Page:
In this section: Salivary Gland Cancer

salivary gland CANCER 
INTRODUCTION


What is 'Salivary Gland Cancer''? Most Salivary Gland Cancers are found in the parotid glands. The parotid glands contain glands of the immune system (lymph nodes). If this is not the cancer type you're looking for, please explore the information about other types of Throat Cancers or other types of Head and Neck Cancers.


 
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1. What is Salivary Gland Cancer?

Cancer occurs when cells become abnormal, grow uncontrollably and have the potential to spread to other parts of the body. These cells build up to form a mass (or lump). 

Most salivary gland tumours are not life threatening (malignant) and are called benign tumours. Some benign tumours can become malignant over time.

Most Salivary Gland Cancers are found in the parotid glands. The parotid glands contain glands of the immune system (lymph nodes).

Cancer of the parotid glands may either start:

  • in the salivary gland tissue (called a primary parotid cancer)

  • in the skin and then spread to the lymph nodes in the parotid glands (called a secondary or metastatic cancer).

A small number of Salivary Gland Cancers start in the submandibular, sublingual and minor salivary glands lining the mouth and throat.

There are many different types of primary Salivary Gland Cancer. Each of these cancer types behave differently. Some high-grade salivary tumours spread along nerves  orto lymph nodes and to other parts of the body. Low-grade tumours are less likely to spread.

Watch a 3D video explainer about Salivary Gland Cancer:


2. What are the salivary glands?

The salivary glands make spit (saliva) and releases it into the mouth to keep the mouth and throat moist, and help with swallowing and digesting food.

There are major (large) and minor (small) salivary glands. There are three pairs of major salivary glands: the Parotid Gland, Submandibular glands and Sublingual glands.

Parotid Gland

The parotid glands are found just in front of the ears and behind the jaw. They move saliva into the mouth through a tube called the parotid duct. This tube opens on the inside of the cheek, near the upper molar teeth. The nerve that controls the facial muscles (called the facial nerve), runs through the parotid gland. This nerve makes you smile, frown, close your eyes and raise your eyebrows.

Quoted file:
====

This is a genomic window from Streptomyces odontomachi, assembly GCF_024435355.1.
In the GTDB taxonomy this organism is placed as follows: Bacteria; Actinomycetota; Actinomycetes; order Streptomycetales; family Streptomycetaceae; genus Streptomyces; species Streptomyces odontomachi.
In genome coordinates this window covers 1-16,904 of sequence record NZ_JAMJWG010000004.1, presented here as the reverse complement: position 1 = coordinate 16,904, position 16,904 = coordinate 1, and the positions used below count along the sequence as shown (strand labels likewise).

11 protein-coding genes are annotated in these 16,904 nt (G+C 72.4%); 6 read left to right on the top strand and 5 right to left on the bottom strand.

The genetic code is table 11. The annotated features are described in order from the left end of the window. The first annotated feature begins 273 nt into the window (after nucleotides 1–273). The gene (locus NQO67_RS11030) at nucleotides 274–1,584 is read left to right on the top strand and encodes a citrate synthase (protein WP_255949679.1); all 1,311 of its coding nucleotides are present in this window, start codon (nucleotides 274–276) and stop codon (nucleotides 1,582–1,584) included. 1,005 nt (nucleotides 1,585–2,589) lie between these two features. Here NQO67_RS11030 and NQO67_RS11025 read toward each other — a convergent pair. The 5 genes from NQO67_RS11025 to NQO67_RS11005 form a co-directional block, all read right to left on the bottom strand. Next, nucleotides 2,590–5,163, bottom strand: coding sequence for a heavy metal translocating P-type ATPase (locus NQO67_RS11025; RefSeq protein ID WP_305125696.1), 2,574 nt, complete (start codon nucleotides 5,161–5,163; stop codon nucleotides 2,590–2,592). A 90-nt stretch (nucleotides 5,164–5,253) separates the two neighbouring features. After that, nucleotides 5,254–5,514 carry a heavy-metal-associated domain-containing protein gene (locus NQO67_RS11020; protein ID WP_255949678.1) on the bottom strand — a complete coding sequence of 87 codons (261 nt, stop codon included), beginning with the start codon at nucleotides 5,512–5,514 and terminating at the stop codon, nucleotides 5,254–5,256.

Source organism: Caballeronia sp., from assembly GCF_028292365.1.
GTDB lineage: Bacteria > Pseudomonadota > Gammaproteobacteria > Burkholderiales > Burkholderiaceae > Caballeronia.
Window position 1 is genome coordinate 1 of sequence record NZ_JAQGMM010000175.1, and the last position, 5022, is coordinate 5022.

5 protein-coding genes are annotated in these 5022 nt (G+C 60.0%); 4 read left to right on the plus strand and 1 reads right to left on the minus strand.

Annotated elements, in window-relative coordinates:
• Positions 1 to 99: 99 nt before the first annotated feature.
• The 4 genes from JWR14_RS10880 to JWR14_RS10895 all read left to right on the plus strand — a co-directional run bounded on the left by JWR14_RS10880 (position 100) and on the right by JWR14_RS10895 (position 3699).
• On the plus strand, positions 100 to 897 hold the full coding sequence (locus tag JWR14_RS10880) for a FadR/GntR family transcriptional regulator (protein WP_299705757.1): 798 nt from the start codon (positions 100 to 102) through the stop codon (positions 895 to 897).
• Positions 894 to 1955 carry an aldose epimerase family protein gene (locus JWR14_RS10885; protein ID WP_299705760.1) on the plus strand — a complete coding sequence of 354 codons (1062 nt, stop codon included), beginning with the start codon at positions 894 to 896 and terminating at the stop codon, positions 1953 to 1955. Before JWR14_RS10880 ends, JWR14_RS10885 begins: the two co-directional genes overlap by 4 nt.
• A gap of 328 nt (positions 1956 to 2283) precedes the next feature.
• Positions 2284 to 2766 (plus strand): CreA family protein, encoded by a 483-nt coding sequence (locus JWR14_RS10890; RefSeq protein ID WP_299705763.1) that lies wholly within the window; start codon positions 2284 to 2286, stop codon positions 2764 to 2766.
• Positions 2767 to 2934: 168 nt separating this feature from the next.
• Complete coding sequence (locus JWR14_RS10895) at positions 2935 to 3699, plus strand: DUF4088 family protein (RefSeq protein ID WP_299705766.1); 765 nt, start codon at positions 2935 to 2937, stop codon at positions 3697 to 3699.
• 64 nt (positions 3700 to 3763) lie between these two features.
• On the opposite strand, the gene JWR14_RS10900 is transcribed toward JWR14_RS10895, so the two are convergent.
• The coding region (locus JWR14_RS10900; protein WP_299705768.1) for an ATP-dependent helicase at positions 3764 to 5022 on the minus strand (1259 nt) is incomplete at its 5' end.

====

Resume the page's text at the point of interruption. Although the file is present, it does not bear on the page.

The parotid gland is the largest salivary gland and where most Salivary Gland Cancers occur.

The parotid glands also contain lymph nodes (bean shaped glands that are part of the immune system’s defence against infections). Sometimes skin cancers, can spread to the lymph nodes inside the parotid glands. Most parotid gland tumours are not cancers and are called benign tumours.

Submandibular and Sublingual Glands

The submandibular glands lie under the jawbone, one on each side. They release saliva into the mouth through a duct (tube) that opens in the floor of the mouth, under the tip of the tongue. Three important nerves are found next to these glands –the hypoglossal nerve, lingual nerve and marginal branch of the facial nerve. These nerves give movement, feeling and taste to the tongue and move the lower lip. Tumours of the submandibular gland can be benign (not cancer) or malignant (cancer). 
 
The sublingual glands lie under the tongue, one on each side. They release saliva into the submandibular duct and are near the lingual nerves which give feeling and taste to the front of the tongue. The sublingual glands are the smallest of the major salivary glands and rarely develop tumours, but tend to be malignant (cancer) when they do develop.

Minor Salivary Glands

There are hundreds of minor salivary glands throughout the mouth and throat. They can be found inside the mouth, just under the surface including the lips, cheeks and top of the mouth (soft palate). The minor salivary glands can also develop tumours, which can be benign or malignant. 

Diagram of the salivary glands and surrounding areas:

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3. What causes Salivary Gland Cancer?

Doctors often can’t explain why a person gets cancer. However, factors that may increase the risk of Salivary Gland Cancer include:

  • Age - most Salivary Gland Cancers occur in people aged over 50 years

  • Exposure of the head and neck to radiation therapy

  • Autoimmune diseases – these can lead to a type of cancer in the salivary glands called lymphoma

  • Skin cancers can spread to lymph nodes in the salivary glands

Other factors, such as using mobile phones and exposure to industrial chemicals, have not been proven to increase the risk of Salivary Gland Cancer.

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FURTHER INFORMATION
  1. Head and Neck Cancer Australia Resources 
  2. External Links to other Head and Neck Cancer Resources